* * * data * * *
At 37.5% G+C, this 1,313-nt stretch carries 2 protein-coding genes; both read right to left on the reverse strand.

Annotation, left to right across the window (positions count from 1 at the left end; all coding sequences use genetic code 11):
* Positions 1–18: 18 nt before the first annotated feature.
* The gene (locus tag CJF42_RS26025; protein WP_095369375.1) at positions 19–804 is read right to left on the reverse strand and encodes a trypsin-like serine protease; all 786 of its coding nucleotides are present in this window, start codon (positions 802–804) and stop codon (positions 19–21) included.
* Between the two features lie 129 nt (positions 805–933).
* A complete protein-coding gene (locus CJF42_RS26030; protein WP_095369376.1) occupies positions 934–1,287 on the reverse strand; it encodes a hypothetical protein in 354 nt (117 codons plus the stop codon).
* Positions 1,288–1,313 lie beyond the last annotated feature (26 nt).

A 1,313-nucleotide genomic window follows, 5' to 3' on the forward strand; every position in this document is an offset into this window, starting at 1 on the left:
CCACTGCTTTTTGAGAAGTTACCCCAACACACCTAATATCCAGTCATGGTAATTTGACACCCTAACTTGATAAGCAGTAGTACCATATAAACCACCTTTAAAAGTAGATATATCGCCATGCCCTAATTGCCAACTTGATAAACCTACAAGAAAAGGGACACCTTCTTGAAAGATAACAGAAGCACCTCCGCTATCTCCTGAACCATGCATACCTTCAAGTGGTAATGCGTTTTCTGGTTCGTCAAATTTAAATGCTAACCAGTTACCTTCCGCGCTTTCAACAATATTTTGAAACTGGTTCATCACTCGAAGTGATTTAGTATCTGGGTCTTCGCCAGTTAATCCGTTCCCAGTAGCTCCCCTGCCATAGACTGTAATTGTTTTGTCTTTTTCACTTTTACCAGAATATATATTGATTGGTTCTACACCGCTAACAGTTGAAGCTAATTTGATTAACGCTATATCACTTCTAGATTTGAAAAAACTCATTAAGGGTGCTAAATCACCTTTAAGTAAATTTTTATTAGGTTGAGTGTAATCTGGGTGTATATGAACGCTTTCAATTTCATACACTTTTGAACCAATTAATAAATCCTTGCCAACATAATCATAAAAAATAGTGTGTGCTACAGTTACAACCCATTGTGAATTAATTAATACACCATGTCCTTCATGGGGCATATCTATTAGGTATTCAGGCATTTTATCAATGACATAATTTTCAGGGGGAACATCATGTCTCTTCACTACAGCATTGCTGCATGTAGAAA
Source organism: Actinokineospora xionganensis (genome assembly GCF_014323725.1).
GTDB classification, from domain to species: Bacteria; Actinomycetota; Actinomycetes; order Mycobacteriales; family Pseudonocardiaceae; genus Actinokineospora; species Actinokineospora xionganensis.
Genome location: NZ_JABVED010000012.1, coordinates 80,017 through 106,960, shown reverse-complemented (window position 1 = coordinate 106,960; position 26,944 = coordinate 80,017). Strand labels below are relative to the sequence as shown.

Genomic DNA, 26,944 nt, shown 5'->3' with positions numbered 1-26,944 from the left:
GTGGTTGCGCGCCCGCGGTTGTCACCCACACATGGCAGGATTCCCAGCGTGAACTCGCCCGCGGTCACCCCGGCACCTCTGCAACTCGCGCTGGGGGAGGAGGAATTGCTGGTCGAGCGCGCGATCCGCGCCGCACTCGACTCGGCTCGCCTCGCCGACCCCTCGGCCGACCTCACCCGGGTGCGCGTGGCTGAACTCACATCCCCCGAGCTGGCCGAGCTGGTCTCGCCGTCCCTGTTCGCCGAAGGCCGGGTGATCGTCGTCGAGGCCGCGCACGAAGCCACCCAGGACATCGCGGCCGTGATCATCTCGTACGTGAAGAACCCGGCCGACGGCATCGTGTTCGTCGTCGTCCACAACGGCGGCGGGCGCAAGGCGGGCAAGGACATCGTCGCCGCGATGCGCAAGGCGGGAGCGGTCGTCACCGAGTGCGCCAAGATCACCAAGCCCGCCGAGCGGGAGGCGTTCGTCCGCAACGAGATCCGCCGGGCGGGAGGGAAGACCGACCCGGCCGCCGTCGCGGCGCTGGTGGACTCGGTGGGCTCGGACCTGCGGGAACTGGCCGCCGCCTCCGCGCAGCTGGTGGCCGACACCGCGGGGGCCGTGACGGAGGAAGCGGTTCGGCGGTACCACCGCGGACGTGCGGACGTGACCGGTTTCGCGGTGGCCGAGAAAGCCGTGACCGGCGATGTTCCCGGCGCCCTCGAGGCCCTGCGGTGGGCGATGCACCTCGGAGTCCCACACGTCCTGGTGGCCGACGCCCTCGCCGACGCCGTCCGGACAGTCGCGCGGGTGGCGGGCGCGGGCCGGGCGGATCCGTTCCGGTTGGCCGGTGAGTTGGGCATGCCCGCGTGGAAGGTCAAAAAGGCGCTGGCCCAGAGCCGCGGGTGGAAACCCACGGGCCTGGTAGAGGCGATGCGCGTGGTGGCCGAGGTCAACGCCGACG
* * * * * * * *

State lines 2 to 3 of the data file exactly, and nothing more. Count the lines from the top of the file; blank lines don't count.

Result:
Annotation, left to right across the window (positions count from 1 at the left end; all coding sequences use genetic code 11):
* Positions 1–18: 18 nt before the first annotated feature.